Advertising hoardings that normally feature the latest smartphones, home appliances or banks and insurance plans have made way -- until May 16 -- for masterpieces by famous artists in a giant urban beautification scheme.
Vincent Van Gogh's Sunflowers, Edvard Munch's The Scream and The Blue Window by Henry Matisse are among the reproductions lining streets and highways, aiming to get citizens more interested in art and to encourage gallery visits.
The project -- A Gallery as Big as a Town -- took the city by surprise on Wednesday morning.
"It's great to see these paintings instead of commercials for this or that brand," said Leyla Mohammadi, a 24-year-old student in the capital.
Some 1,600 billboards featuring 200 Western and Asian works and 500 Iranian ones now sit near murals of supreme leader Ayatollah Ali Khamenei, his predecessor, the Islamic republic's founder Ruhollah Khomeini, and countless martyrs of the Iran-Iraq war.
The art, all of which would have required approval by the culture ministry -- nudes are banned in Iran and other works risk being deemed un-Islamic -- may be considered a distraction as well as a welcome sight in a city where fatal road accidents and bad driving are common.
For example, The Son of Man, the apple in the face of a man in tie and bowler hat work by Belgian surrealist artist Rene Magritte, stares out at drivers from an overpass.
But the sprawling scheme represents an evolution, albeit temporary, in the city's appearance: after the Islamic revolution in 1979 advertising was banned on the grounds that it encouraged materialism and consumerism.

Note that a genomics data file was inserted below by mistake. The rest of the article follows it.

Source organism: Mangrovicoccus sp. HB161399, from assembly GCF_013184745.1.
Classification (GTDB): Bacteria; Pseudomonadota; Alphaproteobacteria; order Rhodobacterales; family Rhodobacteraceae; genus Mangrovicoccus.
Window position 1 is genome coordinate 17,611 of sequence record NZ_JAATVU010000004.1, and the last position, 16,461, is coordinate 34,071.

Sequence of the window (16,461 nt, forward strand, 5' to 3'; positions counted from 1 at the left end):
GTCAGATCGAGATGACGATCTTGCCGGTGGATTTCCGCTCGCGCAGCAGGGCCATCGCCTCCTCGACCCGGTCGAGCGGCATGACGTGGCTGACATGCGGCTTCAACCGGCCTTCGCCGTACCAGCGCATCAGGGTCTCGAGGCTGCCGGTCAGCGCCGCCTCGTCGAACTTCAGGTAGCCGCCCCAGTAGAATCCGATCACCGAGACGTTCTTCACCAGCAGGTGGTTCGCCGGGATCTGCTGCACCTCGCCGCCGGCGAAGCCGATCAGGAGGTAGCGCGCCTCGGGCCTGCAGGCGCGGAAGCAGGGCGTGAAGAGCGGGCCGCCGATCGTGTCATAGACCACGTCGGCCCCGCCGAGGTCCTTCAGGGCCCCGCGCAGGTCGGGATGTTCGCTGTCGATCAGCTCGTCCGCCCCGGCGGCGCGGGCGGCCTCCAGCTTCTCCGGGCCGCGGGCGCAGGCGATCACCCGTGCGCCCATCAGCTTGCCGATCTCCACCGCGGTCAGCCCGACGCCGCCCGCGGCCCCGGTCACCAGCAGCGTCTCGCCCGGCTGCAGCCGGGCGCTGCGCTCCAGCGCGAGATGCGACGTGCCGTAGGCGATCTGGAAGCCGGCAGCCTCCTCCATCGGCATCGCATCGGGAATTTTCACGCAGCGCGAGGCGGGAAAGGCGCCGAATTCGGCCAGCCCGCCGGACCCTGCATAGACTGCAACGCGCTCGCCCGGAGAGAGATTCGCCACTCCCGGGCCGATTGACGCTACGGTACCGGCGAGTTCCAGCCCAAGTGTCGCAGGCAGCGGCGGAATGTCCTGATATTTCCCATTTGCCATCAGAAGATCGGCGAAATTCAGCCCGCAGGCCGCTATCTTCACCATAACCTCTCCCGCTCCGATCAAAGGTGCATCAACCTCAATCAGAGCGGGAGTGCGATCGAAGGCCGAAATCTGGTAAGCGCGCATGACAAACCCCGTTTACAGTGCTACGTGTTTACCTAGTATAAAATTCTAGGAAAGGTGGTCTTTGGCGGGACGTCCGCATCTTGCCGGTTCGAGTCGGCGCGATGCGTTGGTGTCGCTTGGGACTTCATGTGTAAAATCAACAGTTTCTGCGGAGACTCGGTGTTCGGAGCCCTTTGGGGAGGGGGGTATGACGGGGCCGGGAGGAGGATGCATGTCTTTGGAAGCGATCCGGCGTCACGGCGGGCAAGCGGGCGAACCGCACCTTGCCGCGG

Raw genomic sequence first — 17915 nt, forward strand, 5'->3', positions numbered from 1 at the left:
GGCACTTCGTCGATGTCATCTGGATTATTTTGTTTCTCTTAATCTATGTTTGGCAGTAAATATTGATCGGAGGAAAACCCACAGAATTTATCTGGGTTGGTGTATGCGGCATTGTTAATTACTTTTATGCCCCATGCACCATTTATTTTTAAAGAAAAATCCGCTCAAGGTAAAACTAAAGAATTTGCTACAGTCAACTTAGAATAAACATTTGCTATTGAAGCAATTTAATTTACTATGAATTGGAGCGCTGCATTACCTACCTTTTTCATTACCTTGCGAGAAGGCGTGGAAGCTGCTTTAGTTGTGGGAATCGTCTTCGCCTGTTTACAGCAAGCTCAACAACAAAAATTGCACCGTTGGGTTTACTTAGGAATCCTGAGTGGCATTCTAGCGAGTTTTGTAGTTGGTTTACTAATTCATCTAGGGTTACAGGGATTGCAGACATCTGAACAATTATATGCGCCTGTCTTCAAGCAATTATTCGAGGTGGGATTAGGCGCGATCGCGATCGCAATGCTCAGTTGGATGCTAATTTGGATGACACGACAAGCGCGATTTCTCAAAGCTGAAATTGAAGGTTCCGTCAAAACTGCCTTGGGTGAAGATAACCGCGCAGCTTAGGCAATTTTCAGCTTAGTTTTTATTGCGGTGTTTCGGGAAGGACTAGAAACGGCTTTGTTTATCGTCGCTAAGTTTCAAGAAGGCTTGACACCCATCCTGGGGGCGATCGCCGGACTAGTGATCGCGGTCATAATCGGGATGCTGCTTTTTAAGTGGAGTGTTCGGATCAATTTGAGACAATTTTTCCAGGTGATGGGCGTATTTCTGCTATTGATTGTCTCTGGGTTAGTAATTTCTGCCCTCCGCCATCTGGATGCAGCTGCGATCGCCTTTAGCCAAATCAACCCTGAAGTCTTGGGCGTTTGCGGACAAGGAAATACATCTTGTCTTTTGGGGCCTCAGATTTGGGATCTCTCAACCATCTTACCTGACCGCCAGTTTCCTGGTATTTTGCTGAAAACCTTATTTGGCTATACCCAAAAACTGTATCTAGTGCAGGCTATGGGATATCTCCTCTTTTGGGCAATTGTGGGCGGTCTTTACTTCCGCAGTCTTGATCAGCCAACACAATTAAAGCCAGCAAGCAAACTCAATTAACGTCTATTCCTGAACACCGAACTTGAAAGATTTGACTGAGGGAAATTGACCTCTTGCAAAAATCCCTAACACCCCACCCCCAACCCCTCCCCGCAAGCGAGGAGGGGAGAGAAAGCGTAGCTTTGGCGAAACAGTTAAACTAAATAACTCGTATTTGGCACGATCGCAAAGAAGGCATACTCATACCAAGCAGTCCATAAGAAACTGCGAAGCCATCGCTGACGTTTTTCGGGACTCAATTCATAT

Street and television adverts, however, started popping up in the 1990s and then proliferated, now accompanied by the occasional public health promotion.
The art also offers a softer side to an architecturally bland cityscape where concrete housing blocks and revolutionary slogans such as "Death to America" and "We will always resist" are common.
The art has been a long time coming, Hamid Rezaie, a public relations officer for the Organisation for Tehran's Beautification, told AFP, noting that an Iranian sculptor, Said Shalapour, came up with the idea a decade ago.
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It became a solid possibility last year and a frantic push in the past month brought the plan together. Rezaie said it has already been judged a success and will be repeated.
The exhibition is being funded by advertisers under a clause in their contracts with the municipality that sets aside for cultural promotions or events 10-15 percent of the fees paid for the billboards.
"Without a doubt, contemplating works of art in a quiet and silent space has more effect, but how many people can go to galleries and museums?" asked Jamal Kamyab, head of the beautification organisation.
"We wanted to remind people about art."
'EXAMPLARY CULTURAL ACT'
Leading figures in Iran's art scene welcomed the scheme.
"What they have done is incredible... it's an exemplary cultural act," Lili Golestan, one of Tehran's oldest gallery owners, told Shargh, a moderate newspaper.
It also makes a refreshing change for at least some of the thousands who earn their living driving across the congested capital, one of the world's biggest and most polluted cities with a population of more than 12 million.
"My customers are very happy about it... at how good the work of the foreign and Iranian artists is," said Mohsen Mosleni, a 60-year-old taxi driver.
But the scheme has also bred speculation among Iranians that it has political aims.
Tehran's conservative mayor Mohammad Bagher Ghalibaf is a former Revolutionary Guards Air Force commander who lost out as a presidential candidate in 2005 and 2013.
Critics say Ghalibaf could use a public relations boost, given that the public judged him less palatable than Hassan Rouhani in June 2013.
But the municipality has denied any political motive, insisting the art is just the latest scheme from the mayor -- following the opening of vast parks and sports complexes -- to improve the lives of Tehranis.